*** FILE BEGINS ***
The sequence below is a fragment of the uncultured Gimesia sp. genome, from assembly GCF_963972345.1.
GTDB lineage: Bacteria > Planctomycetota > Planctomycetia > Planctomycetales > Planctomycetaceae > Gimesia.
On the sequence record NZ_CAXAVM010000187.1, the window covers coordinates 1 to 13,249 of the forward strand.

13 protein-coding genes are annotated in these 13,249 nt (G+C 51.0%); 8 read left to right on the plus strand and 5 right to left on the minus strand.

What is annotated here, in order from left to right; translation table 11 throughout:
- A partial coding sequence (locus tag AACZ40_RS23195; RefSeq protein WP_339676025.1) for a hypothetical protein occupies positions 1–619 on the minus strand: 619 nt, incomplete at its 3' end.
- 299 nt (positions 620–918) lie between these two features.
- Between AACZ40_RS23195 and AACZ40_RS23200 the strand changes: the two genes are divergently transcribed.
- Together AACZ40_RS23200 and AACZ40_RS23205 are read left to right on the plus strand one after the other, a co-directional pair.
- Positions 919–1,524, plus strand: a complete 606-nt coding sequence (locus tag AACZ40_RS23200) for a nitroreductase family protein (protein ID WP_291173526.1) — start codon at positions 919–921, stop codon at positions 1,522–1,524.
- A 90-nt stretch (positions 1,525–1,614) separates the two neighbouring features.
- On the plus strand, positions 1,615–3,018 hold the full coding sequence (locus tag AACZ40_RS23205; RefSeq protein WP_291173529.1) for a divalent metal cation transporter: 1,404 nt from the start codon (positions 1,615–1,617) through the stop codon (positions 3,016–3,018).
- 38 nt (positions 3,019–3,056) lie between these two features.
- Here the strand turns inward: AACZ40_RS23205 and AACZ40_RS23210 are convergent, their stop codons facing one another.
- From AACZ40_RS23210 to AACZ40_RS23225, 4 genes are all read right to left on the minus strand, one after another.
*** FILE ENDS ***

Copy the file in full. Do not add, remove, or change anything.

The sequence below is a fragment of the uncultured Gimesia sp. genome, from assembly GCF_963972345.1.
GTDB lineage: Bacteria > Planctomycetota > Planctomycetia > Planctomycetales > Planctomycetaceae > Gimesia.
On the sequence record NZ_CAXAVM010000187.1, the window covers coordinates 1 to 13,249 of the forward strand.

13 protein-coding genes are annotated in these 13,249 nt (G+C 51.0%); 8 read left to right on the plus strand and 5 right to left on the minus strand.

What is annotated here, in order from left to right; translation table 11 throughout:
- A partial coding sequence (locus tag AACZ40_RS23195; RefSeq protein WP_339676025.1) for a hypothetical protein occupies positions 1–619 on the minus strand: 619 nt, incomplete at its 3' end.
- 299 nt (positions 620–918) lie between these two features.
- Between AACZ40_RS23195 and AACZ40_RS23200 the strand changes: the two genes are divergently transcribed.
- Together AACZ40_RS23200 and AACZ40_RS23205 are read left to right on the plus strand one after the other, a co-directional pair.
- Positions 919–1,524, plus strand: a complete 606-nt coding sequence (locus tag AACZ40_RS23200) for a nitroreductase family protein (protein ID WP_291173526.1) — start codon at positions 919–921, stop codon at positions 1,522–1,524.
- A 90-nt stretch (positions 1,525–1,614) separates the two neighbouring features.
- On the plus strand, positions 1,615–3,018 hold the full coding sequence (locus tag AACZ40_RS23205; RefSeq protein WP_291173529.1) for a divalent metal cation transporter: 1,404 nt from the start codon (positions 1,615–1,617) through the stop codon (positions 3,016–3,018).
- 38 nt (positions 3,019–3,056) lie between these two features.
- Here the strand turns inward: AACZ40_RS23205 and AACZ40_RS23210 are convergent, their stop codons facing one another.
- From AACZ40_RS23210 to AACZ40_RS23225, 4 genes are all read right to left on the minus strand, one after another.